No it wasn't milk or honey but then neither is this

I've been paining pictures of Egypt
But leaving out what it lacks
Cause the future feels so hard and I want to go back
But the places that used to fit me cannot hold the things I've learned
Those roads were closed off to me while my back was turned

The past is so tangible
I know it by heart
Familiar things are never easy to discard
I was dying for some freedom but now I hesitate to go
I am caught between the promise and the things I know

I've been painting pictures of Egypt
But leaving out what it lacks
Cause the future feels so hard and I want to go back
But the places that used to fit me cannot hold the things I've learned
Those roads were closed off to me while my back was turned

If it comes too quick I may not appreciate it
Is that the reason behind all this time and sand?
If it comes too quick I may not recognize it
Is that the reason behind all this time and sand?

Friday, November 26, 2010


Ethan woke up from his nap early yesterday afternoon. That morning we had said our goodbyes to Jessica and Birth to 3. Somehow the house felt empty. I looked outside and saw the sun and the wind whipping the trees and told the kids to get their coats, we were going outside to play while there was still daylight.

The maple in our backyard, always the last holdout each fall, was finally almost bare. I looked past the swingset, up the hill and into the wind that was wrestling the last of the leaves to the ground and a picture flashed in my mind. I saw Jessica and I standing in this same spot almost exactly a year before, feet crunching in the leaves, watching Ethan push his wagon up the hill. We had been talking about something, I guess about Ethan and the way he played outside, and suddenly I started crying. My heart felt broken as I described how tired I was of chasing Ethan out there, that he thought it was a big game to run around the house -- and how I kept remembering the days Anna and I would play back there when she was small, how she had had my undivided attention and now with everything happening I felt I had let her down. I had failed her, and I wondered: would it ever get better?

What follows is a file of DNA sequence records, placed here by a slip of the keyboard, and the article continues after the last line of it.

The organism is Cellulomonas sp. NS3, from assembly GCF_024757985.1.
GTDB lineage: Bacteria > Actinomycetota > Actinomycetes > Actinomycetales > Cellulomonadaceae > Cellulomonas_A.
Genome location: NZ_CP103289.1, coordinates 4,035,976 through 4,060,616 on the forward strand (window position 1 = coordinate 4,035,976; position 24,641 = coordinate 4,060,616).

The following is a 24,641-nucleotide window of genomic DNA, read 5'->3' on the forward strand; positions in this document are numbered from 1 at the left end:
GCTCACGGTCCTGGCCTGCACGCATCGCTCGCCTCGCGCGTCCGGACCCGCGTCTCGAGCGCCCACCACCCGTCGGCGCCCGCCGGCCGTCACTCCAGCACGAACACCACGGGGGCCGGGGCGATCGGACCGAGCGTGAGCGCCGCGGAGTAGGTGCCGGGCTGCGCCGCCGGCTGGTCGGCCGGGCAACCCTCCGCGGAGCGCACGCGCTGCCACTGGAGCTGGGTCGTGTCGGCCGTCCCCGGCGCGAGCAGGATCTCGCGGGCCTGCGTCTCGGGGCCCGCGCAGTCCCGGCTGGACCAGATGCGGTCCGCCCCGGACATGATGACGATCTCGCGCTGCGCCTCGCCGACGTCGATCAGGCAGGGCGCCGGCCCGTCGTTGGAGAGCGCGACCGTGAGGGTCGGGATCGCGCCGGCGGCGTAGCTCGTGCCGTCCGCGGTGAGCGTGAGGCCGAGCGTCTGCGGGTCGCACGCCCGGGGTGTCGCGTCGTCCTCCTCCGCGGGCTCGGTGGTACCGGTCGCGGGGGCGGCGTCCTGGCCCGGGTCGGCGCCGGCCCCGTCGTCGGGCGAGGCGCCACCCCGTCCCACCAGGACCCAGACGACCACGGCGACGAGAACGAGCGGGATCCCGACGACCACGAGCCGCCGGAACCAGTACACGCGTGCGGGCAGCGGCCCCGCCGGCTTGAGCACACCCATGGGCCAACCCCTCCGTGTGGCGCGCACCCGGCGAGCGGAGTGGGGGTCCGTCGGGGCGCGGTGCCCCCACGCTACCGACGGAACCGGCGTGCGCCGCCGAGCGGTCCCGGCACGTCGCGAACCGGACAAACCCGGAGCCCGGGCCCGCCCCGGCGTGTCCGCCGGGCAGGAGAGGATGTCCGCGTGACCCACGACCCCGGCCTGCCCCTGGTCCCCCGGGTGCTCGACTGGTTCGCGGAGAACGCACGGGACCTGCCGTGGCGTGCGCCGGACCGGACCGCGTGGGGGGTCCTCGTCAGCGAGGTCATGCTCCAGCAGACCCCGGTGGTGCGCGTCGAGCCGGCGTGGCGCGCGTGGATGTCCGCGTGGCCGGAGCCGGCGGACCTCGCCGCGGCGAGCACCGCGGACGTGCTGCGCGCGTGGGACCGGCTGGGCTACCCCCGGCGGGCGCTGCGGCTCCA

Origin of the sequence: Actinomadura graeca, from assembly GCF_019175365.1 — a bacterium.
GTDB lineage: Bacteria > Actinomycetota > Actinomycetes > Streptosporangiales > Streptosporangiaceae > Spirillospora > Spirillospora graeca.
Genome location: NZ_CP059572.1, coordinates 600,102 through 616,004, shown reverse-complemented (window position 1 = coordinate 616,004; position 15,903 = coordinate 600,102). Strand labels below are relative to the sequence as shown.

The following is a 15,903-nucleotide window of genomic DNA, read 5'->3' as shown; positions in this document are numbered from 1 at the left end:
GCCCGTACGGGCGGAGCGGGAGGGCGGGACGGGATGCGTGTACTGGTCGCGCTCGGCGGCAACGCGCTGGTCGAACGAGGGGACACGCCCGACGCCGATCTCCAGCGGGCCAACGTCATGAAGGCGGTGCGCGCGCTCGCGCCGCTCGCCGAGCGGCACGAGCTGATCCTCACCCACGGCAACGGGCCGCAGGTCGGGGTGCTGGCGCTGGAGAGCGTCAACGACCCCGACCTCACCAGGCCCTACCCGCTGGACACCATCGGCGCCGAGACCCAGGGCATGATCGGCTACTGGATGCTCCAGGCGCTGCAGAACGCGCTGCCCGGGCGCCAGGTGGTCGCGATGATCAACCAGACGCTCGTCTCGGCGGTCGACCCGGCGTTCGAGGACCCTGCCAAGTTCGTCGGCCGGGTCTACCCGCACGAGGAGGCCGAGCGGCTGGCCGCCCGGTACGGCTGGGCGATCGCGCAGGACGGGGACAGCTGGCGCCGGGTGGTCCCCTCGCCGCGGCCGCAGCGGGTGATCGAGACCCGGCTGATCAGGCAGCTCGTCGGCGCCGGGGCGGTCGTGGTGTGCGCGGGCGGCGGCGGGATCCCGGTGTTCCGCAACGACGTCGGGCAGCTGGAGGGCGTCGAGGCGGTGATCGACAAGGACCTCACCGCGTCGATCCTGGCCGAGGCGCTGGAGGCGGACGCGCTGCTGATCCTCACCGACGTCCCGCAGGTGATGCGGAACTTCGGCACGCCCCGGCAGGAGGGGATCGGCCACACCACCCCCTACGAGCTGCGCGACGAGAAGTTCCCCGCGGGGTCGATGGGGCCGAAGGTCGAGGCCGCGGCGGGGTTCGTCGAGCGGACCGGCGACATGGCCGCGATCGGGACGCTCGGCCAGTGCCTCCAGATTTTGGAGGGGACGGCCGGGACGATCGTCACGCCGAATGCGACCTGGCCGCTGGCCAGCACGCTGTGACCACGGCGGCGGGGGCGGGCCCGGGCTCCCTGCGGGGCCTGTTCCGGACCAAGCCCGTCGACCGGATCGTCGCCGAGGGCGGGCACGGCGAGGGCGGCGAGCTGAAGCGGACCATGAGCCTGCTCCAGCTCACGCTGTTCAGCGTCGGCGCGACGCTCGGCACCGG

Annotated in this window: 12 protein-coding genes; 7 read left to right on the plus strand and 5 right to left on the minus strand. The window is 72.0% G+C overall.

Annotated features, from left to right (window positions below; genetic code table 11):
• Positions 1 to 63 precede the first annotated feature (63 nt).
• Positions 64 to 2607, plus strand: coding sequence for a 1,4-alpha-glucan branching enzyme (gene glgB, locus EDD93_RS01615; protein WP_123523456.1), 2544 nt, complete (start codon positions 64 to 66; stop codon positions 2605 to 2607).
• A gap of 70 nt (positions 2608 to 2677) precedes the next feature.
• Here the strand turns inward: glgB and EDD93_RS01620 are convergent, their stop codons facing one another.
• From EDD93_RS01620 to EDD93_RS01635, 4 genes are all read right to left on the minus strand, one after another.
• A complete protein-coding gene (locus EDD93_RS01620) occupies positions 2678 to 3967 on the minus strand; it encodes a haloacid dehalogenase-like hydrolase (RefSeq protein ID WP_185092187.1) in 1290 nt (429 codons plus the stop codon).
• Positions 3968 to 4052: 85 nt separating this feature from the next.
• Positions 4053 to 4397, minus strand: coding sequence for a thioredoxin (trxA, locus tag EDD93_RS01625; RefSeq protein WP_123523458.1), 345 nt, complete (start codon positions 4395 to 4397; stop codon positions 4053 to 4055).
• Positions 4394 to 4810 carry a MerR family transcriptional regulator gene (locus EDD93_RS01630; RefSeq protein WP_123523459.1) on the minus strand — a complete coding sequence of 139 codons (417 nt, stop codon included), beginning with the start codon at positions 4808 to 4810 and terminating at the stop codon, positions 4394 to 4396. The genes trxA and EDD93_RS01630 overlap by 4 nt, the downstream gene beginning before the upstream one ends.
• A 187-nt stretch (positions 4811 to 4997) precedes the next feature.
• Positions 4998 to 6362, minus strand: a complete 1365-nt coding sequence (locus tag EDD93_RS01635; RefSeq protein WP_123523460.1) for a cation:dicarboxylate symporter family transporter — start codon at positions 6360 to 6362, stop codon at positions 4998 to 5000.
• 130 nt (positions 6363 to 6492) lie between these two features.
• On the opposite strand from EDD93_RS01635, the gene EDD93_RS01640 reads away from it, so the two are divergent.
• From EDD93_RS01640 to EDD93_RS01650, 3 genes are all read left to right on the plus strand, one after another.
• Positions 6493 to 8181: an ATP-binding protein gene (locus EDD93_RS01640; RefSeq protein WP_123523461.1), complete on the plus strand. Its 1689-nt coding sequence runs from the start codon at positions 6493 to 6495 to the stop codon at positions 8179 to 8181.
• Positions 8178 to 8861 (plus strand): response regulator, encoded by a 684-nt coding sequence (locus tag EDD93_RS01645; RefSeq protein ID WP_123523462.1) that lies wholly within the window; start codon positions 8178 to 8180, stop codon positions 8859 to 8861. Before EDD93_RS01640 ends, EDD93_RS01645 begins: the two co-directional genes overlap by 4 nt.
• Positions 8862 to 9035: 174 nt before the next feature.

That was a year ago, I thought. Was that possible?

"Okay guys!" I shouted. "It's freezing out here. Let's play chase to warm up. One, two, three, come catch me!"

I took off across the yard, and there was Anna shrieking behind me and Ethan behind her. They followed me up the hill and under the tree now free of leaves, Anna's magical fairyland tree in the summer, under which the lily of the valleys grow in the spring. My kids caught me and gave me hugs, Ethan unceremoniously wiping his dripping nose on me in the process.

"Now catch ME!" Anna screamed, and was off, and so was I, and Ethan, yes Ethan was following us and not just pushing his lawnmower around or trying to disappear around the house.

We sat on the swings, trying to catch our breath, rubbing our hands together in the cold, knowing we'd need to go in soon. "Push higher mom!" Ethan commanded. Anna wanted to make up another game about her bratty imaginary enemies. "Can we play Prune Girls?" she pleaded.

It's been a year, I kept thinking. Fall, winter, spring, summer, and fall again. In my mind's eye I saw water fights with the hose and taking the sleds down the hill in perfect glittering snow and breezy summer afternoons under the shade of the maple, swinging and looking up at the big blue sky. I saw the faces of every person that had been a part of our lives and a part of our family in the past year, helping us begin this journey with Ethan and autism. That was all? I almosted wanted to ask. They're really gone now?